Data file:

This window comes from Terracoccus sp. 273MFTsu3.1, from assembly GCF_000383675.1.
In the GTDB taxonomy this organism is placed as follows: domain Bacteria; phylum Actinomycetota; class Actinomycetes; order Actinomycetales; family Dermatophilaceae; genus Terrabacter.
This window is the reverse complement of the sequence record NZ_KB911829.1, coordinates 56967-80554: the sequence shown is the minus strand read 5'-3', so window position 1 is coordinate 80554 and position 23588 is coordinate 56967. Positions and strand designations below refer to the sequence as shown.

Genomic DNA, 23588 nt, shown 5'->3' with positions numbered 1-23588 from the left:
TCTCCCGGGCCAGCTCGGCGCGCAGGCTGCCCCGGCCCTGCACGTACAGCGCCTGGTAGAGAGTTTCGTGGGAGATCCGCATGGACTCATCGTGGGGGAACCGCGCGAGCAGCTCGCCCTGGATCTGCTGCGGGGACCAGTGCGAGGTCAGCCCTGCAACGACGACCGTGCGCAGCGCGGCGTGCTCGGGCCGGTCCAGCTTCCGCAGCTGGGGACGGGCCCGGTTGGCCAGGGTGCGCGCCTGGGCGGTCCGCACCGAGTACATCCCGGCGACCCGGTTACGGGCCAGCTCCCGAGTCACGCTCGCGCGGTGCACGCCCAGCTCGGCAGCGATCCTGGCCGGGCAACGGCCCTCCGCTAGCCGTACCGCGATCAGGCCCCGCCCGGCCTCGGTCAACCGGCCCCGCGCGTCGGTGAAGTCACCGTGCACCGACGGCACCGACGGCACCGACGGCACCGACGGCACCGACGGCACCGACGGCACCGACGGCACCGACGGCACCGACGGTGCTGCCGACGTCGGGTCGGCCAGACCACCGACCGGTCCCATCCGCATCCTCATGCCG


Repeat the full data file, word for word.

This window comes from Terracoccus sp. 273MFTsu3.1, from assembly GCF_000383675.1.
In the GTDB taxonomy this organism is placed as follows: domain Bacteria; phylum Actinomycetota; class Actinomycetes; order Actinomycetales; family Dermatophilaceae; genus Terrabacter.
This window is the reverse complement of the sequence record NZ_KB911829.1, coordinates 56967-80554: the sequence shown is the minus strand read 5'-3', so window position 1 is coordinate 80554 and position 23588 is coordinate 56967. Positions and strand designations below refer to the sequence as shown.

Genomic DNA, 23588 nt, shown 5'->3' with positions numbered 1-23588 from the left:
TCTCCCGGGCCAGCTCGGCGCGCAGGCTGCCCCGGCCCTGCACGTACAGCGCCTGGTAGAGAGTTTCGTGGGAGATCCGCATGGACTCATCGTGGGGGAACCGCGCGAGCAGCTCGCCCTGGATCTGCTGCGGGGACCAGTGCGAGGTCAGCCCTGCAACGACGACCGTGCGCAGCGCGGCGTGCTCGGGCCGGTCCAGCTTCCGCAGCTGGGGACGGGCCCGGTTGGCCAGGGTGCGCGCCTGGGCGGTCCGCACCGAGTACATCCCGGCGACCCGGTTACGGGCCAGCTCCCGAGTCACGCTCGCGCGGTGCACGCCCAGCTCGGCAGCGATCCTGGCCGGGCAACGGCCCTCCGCTAGCCGTACCGCGATCAGGCCCCGCCCGGCCTCGGTCAACCGGCCCCGCGCGTCGGTGAAGTCACCGTGCACCGACGGCACCGACGGCACCGACGGCACCGACGGCACCGACGGCACCGACGGCACCGACGGCACCGACGGCACCGACGGTGCTGCCGACGTCGGGTCGGCCAGACCACCGACCGGTCCCATCCGCATCCTCATGCCG